Muentzer, "Prague Manifesto" (1521, German version)
"St. Paul writes in 2 Corinthians 3[:3] that the hearts of men are the paper or parchment upon which God with his finger inscribes his immovable will and eternal wisdom. This script not being written in ink, no man can read it ... unless God himself opens the human mind.  This he does in his elect from the very beginning, so that they are no longer uncertain but have invincible testimony from the Holy Spirit" (quoted in Gritsch, p. 56).
Muentzer, "A Manifest Expose of False Faith" (1524, written against Martin Luther)
"If someone had never had sight or sound of the Bible at any time in his life he could still hold the one true Christian faith because of the true teaching of the spirit, just like all those who composed the holy Scripture without any books at all; and he could also be completely certain that he drew such faith from the undeceivable God, not from the cunning devil or from his own human nature" (quoted in Goertz, p. 143). 
Joseph Smith, "Try the Spirits" (editorial published 1 April 1842 in Times and Seasons) 
"If it requires the Spirit of God to know the things of God; and the spirit of the devil can only be unmasked through that medium, then it follows as a natural consequence that unless some person or persons have a communication from God, unfolding to them the operation of the spirit, they must eternally remain ignorant of these principles; for I contend that if one man cannot understand these things but by the Spirit of God, ten thousand men cannot; it is alike out of the reach of the wisdom of the learned, the tongue of the eloquent, the power of the mighty. And we shall at last have to come to this conclusion, whatever we may think of revelation, that without it we can neither know nor understand anything of God, or the devil; and however unwilling the world may be to acknowledge this principle, it is evident from the multifarious creeds and notions concerning this matter that they understand nothing of this principle, and it is equally plain that without a divine communication they must remain in ignorance" (Teachings of the Prophet Joseph Smith, ed. Joseph Fielding Smith [Salt Lake City: Bookcraft, 1976], pp. 205-206).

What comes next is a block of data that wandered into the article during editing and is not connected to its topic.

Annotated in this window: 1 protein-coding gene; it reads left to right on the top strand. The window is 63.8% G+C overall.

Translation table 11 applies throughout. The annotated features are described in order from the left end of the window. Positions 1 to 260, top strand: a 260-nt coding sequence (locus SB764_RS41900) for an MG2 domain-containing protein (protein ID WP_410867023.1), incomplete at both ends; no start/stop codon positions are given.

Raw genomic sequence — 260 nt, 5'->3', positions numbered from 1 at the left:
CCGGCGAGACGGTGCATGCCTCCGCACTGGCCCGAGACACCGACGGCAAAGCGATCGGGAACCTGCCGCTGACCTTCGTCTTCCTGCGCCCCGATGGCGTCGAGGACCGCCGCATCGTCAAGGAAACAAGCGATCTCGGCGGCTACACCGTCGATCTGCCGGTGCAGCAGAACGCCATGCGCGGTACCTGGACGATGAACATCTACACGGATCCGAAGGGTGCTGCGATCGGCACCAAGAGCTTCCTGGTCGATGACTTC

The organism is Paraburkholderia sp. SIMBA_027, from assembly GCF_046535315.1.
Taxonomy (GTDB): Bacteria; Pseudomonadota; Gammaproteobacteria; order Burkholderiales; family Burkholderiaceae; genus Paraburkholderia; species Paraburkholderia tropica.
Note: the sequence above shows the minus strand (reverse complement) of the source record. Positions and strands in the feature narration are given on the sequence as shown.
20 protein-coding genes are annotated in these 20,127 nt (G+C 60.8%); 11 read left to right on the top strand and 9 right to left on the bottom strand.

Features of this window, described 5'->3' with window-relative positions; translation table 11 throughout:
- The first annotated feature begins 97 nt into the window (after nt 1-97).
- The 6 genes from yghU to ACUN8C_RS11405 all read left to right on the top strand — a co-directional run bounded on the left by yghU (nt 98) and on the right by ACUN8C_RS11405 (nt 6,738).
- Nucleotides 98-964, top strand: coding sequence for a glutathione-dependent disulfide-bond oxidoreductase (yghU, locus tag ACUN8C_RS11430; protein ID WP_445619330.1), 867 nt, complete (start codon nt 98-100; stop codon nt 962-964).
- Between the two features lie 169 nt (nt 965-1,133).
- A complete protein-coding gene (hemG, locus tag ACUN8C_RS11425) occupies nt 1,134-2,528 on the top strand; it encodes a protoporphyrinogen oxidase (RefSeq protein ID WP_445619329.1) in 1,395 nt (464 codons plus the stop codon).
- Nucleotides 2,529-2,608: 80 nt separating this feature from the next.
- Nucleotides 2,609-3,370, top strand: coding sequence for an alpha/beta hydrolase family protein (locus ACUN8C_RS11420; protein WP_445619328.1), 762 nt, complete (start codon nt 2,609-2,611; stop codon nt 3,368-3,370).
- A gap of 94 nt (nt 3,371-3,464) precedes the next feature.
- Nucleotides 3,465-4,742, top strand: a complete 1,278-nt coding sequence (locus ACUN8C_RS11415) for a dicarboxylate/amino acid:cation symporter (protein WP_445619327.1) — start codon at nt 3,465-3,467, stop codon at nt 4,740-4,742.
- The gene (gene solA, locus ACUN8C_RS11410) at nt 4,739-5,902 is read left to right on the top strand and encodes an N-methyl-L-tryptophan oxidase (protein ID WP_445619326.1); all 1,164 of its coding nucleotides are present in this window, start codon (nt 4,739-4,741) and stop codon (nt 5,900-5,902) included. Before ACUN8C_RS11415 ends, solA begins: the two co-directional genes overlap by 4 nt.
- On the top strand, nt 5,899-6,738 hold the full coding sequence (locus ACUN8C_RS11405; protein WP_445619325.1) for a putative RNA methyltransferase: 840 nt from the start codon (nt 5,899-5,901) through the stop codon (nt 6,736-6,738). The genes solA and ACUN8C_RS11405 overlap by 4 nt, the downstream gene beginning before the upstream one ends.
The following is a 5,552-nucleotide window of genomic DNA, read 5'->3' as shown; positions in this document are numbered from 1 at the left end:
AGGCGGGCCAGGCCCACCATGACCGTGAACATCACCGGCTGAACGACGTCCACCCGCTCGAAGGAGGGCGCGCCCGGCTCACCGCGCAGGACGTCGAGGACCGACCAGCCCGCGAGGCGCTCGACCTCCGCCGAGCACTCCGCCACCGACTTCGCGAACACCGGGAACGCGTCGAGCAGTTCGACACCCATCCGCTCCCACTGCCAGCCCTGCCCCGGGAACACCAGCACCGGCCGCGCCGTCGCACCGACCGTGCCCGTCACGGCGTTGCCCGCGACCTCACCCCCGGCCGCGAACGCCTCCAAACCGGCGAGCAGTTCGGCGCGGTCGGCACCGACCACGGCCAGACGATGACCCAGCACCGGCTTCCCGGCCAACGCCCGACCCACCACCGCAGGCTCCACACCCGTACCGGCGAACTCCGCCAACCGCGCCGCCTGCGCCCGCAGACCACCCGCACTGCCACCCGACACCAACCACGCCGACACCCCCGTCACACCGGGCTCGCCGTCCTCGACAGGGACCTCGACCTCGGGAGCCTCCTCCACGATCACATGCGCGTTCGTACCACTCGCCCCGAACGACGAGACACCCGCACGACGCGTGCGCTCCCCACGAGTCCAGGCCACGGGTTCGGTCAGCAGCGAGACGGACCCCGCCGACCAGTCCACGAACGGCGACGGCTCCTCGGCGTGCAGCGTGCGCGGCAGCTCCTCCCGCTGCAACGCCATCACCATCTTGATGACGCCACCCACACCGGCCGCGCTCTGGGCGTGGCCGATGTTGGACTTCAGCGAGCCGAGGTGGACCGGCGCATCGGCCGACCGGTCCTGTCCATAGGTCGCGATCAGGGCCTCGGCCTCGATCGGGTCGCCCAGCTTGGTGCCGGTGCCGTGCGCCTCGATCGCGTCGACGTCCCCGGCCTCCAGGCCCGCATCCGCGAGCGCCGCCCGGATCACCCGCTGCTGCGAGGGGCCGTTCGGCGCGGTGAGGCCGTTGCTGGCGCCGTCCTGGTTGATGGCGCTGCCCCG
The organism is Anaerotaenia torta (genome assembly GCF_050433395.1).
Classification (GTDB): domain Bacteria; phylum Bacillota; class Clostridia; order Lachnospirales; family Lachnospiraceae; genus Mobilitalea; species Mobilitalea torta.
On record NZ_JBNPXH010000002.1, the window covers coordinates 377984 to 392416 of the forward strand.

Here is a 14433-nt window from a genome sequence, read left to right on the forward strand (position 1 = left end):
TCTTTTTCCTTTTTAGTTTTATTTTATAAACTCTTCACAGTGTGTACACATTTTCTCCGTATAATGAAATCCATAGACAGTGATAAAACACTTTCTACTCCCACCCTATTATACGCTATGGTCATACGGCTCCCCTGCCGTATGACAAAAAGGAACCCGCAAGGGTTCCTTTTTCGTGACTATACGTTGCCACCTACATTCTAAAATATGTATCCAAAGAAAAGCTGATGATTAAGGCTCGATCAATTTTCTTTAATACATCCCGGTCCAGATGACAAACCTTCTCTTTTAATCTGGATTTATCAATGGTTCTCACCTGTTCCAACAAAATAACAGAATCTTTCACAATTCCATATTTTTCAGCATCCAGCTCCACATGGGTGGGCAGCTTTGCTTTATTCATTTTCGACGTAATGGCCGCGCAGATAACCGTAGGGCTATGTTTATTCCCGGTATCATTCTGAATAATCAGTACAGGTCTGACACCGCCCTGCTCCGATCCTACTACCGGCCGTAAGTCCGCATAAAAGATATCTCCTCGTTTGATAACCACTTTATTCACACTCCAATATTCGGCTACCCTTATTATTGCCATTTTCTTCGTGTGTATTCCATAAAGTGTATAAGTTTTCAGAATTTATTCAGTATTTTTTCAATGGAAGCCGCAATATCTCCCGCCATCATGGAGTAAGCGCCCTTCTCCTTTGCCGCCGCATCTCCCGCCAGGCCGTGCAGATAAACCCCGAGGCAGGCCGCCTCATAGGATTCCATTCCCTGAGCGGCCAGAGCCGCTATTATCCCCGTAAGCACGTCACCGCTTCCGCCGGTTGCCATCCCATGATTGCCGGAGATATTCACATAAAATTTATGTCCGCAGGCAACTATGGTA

Like Smith, Muentzer believed in the supremacy of Spirit over Word (a standard trope in Christian mysticism, which Muentzer inherited from old medieval tradition).  For both men, the religious experience is fundamentally an individual encounter with God -- an experientia fidei that need not be mediated by external texts or creeds (though these may prove helpful: Muentzer used the Bible, and Smith did too, adding his own revelations as interpretive guides for the more ancient scripture -- modern equivalents for the ancient midrashim).  Both men had little good to say about the religious teachers of their day.

Muentzer, "Prague Manifesto" (1521, German version)
"For a long time, the world--confused by many sects--has had a tremendous desire for the truth, according to Jer. [4:4].  There were many, and there are still many today, who have thrown the bread, that is, God's word and letter, just as it is thrown to dogs. They have never broken it. Oh, mark it well! They have never broken it for the children. They have never explained the true nature of the fear of God; they have never let it instruct them to become the immovable children of God. This is why Christians--to speak the plain truth--have become poltroons, saying that God has seemingly been struck dumb and no longer speaks with the people. They think it sufficient to read it in books, and then to spit it out like a stork spits out frogs for its young in the nest. They are not like a hen who gathers her young to keep them warm [Cf. Matt. 23:37, 3 Ne 10:5, D&C 10:65, et al]. They refuse to let God's real, true, natural word--which lives in all men--to the hearts of men like a mother offering milk to her child. Instead, they behave like the prophet Balaam [Num. 23-23]; they carry the letter in their mouths, but their hearts are one hundred thousand miles away from it! ... I have taken in the knowledge of this unbearable and evil disease of Christianity through a most diligent study of the ancient church fathers. I have found out that the immaculate, virginal church became a prostitute shortly after the death of the apostles and disciples, due to the scholars who always wanted to be at the top, as Hegesippus and Eusebius testify in [Ecclesiastical History] Book 4, 22. Moreover, no general council, I discovered, ever presented the inviolable word of God. It was all a childish prank. God's will permitted all this so that the work of all men might be revealed. Yet the monkish clergy shall never represent the true church. Instead, the elect friends of God's word will be instructed in prophecy, just as St. Paul was, so that they might really experience how amiably God speaks with his elect. I will, for the sake of God, sacrifice my life in order to reveal this truth" (quoted in Gritsch, p. 57).